If you love a big salad for dinner, order one with a bit more imagination and quality ingredients. Or stay home and eat all the wedge salad your heart desires.
If you tend to enjoy the finer things in life, you may be better off savoring them at home. Luxury food items have a higher markup and are almost never worth the extra cost. "I avoid high-end ingredients like white truffles and caviar, because as a chef, I can get them wholesale for much cheaper," Lost at Sea chef Tim Carey told me. "However, for guests, they may find that these ingredients are less costly outside of a restaurant at retail stores."
Do a little research on Pinterest and Youtube, then head out to the grocery store. You can prepare your own gourmet meals at home for a fraction of the cost. Light a few candles, put on some soft music, and you’ve just created your own high-end restaurant in your kitchen.
Corned beef hash
Corned beef hash seems to be a brunch staple these days, but not everyone is loving it. Because this dish became popular during the days of war rations, it’s cheap, but not the most delicious. "Although I have never been in any of the world wars, I know that people were forced to eat [corned beef hash] out of necessity," Executive Chef and co-owner of New York’s Graffiti Earth Jehangir Mehta told salon. "I don’t see why you would choose it for brunch in 2017 … there are plenty of delicious other options."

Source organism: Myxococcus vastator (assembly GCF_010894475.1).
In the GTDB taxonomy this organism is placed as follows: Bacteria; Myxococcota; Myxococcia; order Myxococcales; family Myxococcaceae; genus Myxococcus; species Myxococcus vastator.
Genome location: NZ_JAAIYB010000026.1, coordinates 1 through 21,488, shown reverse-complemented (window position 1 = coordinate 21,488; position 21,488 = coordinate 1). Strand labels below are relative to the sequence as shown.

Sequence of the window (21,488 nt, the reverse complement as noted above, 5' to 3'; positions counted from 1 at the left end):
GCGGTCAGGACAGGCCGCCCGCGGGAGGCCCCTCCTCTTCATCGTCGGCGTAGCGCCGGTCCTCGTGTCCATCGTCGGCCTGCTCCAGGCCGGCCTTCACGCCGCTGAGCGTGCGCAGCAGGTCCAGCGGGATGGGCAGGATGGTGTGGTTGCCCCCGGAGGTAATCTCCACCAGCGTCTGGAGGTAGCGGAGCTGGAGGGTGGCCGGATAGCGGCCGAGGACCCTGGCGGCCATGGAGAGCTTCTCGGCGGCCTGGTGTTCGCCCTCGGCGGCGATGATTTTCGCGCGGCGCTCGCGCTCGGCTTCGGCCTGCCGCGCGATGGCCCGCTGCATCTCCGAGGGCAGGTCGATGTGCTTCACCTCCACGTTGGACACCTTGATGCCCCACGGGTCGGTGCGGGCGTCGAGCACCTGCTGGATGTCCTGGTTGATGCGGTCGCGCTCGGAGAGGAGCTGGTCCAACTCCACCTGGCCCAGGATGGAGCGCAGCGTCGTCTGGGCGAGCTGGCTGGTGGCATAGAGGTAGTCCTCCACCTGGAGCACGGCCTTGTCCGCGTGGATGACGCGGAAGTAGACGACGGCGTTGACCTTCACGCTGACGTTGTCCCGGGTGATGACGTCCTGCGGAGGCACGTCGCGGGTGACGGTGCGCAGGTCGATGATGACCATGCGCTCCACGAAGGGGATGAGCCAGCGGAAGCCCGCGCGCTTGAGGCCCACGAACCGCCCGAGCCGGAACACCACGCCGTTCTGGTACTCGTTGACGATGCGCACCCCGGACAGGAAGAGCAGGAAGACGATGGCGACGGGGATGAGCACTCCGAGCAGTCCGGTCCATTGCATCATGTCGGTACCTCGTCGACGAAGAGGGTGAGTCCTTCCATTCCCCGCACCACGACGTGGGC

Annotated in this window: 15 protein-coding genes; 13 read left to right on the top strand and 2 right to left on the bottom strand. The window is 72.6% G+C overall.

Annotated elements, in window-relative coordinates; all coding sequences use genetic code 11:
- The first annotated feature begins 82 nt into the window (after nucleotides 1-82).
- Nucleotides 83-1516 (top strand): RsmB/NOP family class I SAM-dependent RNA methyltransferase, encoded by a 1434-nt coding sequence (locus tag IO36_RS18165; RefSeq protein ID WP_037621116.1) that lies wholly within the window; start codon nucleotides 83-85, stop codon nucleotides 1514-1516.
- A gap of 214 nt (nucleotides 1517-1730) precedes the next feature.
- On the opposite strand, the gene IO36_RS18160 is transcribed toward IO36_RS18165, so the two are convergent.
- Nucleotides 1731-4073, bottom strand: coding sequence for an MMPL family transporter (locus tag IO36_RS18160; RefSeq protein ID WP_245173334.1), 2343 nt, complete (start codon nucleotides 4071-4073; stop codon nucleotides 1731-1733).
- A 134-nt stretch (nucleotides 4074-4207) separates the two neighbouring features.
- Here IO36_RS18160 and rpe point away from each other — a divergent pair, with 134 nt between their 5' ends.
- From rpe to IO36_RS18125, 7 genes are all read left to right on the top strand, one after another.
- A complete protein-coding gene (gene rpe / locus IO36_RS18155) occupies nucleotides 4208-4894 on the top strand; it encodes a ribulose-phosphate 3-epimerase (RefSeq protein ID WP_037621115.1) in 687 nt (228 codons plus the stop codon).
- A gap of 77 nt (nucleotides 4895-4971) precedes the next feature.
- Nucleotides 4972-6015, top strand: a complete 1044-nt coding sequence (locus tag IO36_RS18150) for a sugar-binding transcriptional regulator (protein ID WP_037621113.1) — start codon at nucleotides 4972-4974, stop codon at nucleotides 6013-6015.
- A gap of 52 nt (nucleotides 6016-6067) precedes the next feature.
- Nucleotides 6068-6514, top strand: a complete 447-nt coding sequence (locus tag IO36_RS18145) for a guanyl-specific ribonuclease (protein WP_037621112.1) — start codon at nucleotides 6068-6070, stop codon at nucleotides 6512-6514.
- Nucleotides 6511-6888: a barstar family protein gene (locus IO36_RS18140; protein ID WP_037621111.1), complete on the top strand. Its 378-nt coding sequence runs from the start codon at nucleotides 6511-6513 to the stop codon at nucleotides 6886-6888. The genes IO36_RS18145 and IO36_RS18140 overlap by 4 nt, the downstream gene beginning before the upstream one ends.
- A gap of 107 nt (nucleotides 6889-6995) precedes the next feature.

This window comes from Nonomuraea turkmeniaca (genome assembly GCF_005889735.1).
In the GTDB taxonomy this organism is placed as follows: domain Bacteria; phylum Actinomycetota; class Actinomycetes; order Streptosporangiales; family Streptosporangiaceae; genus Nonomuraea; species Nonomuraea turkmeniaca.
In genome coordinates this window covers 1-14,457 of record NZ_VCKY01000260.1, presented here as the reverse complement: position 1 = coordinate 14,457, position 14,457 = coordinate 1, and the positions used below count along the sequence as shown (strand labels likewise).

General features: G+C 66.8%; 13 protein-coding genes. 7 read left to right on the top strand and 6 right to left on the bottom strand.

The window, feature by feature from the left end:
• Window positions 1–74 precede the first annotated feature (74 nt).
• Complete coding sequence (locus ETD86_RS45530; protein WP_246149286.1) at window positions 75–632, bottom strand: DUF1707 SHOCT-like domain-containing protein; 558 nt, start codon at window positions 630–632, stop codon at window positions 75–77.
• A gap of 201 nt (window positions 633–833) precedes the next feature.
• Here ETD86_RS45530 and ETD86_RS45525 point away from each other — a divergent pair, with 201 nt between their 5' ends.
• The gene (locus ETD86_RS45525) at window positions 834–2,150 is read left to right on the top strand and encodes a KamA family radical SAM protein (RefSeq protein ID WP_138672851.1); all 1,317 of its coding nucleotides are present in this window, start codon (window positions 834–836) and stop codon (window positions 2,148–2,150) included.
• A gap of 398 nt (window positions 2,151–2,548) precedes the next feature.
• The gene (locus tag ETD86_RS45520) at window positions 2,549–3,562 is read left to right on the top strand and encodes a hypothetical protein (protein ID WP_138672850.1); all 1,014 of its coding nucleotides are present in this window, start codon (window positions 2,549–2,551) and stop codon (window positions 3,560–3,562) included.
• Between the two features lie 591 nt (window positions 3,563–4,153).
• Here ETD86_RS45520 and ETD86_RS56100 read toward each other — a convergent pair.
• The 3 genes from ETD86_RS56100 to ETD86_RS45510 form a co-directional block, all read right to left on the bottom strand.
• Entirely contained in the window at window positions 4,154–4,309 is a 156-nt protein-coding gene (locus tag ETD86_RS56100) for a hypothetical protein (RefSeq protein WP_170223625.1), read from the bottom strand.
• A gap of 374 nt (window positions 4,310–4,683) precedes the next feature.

Valentine’s day prix fixe menu
Valentine’s day comes with a lot of pressure. You have to make a reservation weeks ahead of time, and if you happen to forget until the day before, don’t even bother trying. The irony is that Valentine’s day is actually the worst time to try out a new restaurant. The preset Valentine menu is never a good move, and chefs avoid it.